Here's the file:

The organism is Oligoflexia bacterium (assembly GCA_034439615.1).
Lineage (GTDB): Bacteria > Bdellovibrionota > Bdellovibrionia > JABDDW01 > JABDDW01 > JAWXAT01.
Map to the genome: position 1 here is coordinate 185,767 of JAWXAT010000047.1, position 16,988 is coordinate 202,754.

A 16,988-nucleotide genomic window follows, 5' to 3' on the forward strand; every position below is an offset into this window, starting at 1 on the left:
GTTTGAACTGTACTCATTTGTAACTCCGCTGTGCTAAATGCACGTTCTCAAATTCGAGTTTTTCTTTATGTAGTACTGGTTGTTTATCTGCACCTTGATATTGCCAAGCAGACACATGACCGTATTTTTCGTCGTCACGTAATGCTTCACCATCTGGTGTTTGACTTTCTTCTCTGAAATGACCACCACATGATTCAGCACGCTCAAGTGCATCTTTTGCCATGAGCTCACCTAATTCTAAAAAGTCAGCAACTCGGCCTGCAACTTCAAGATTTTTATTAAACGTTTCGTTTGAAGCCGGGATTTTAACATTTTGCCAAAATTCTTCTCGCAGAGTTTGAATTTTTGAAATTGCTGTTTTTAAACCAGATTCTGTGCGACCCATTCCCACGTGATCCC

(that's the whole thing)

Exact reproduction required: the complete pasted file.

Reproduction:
The organism is Oligoflexia bacterium (assembly GCA_034439615.1).
Lineage (GTDB): Bacteria > Bdellovibrionota > Bdellovibrionia > JABDDW01 > JABDDW01 > JAWXAT01.
Map to the genome: position 1 here is coordinate 185,767 of JAWXAT010000047.1, position 16,988 is coordinate 202,754.

A 16,988-nucleotide genomic window follows, 5' to 3' on the forward strand; every position below is an offset into this window, starting at 1 on the left:
GTTTGAACTGTACTCATTTGTAACTCCGCTGTGCTAAATGCACGTTCTCAAATTCGAGTTTTTCTTTATGTAGTACTGGTTGTTTATCTGCACCTTGATATTGCCAAGCAGACACATGACCGTATTTTTCGTCGTCACGTAATGCTTCACCATCTGGTGTTTGACTTTCTTCTCTGAAATGACCACCACATGATTCAGCACGCTCAAGTGCATCTTTTGCCATGAGCTCACCTAATTCTAAAAAGTCAGCAACTCGGCCTGCAACTTCAAGATTTTTATTAAACGTTTCGTTTGAAGCCGGGATTTTAACATTTTGCCAAAATTCTTCTCGCAGAGTTTGAATTTTTGAAATTGCTGTTTTTAAACCAGATTCTGTGCGACCCATTCCCACGTGATCCC